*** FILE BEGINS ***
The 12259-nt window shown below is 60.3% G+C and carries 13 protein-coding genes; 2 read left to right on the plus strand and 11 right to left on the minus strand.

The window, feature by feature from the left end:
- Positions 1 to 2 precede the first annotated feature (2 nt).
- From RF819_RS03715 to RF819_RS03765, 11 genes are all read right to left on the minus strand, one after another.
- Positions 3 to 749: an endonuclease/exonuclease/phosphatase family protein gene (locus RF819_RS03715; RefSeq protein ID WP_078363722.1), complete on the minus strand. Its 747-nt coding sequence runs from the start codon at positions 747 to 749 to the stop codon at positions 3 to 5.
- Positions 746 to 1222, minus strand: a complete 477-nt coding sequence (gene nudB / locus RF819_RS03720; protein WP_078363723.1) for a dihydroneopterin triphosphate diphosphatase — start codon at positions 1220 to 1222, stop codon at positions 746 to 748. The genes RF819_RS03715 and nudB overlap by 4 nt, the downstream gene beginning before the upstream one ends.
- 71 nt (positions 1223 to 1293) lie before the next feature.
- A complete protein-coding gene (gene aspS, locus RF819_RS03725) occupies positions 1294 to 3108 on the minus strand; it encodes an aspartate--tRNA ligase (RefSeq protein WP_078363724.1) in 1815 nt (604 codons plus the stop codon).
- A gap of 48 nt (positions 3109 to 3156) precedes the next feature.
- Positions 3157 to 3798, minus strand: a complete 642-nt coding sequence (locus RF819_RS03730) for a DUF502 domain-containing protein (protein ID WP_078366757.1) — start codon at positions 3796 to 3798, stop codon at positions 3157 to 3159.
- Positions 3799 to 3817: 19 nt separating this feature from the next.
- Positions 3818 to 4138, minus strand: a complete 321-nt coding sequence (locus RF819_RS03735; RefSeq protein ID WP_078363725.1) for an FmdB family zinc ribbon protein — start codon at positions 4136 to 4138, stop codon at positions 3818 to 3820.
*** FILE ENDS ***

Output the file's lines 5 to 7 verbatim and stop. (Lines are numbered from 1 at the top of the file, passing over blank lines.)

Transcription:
- Positions 3 to 749: an endonuclease/exonuclease/phosphatase family protein gene (locus RF819_RS03715; RefSeq protein ID WP_078363722.1), complete on the minus strand. Its 747-nt coding sequence runs from the start codon at positions 747 to 749 to the stop codon at positions 3 to 5.
- Positions 746 to 1222, minus strand: a complete 477-nt coding sequence (gene nudB / locus RF819_RS03720; protein WP_078363723.1) for a dihydroneopterin triphosphate diphosphatase — start codon at positions 1220 to 1222, stop codon at positions 746 to 748. The genes RF819_RS03715 and nudB overlap by 4 nt, the downstream gene beginning before the upstream one ends.
- 71 nt (positions 1223 to 1293) lie before the next feature.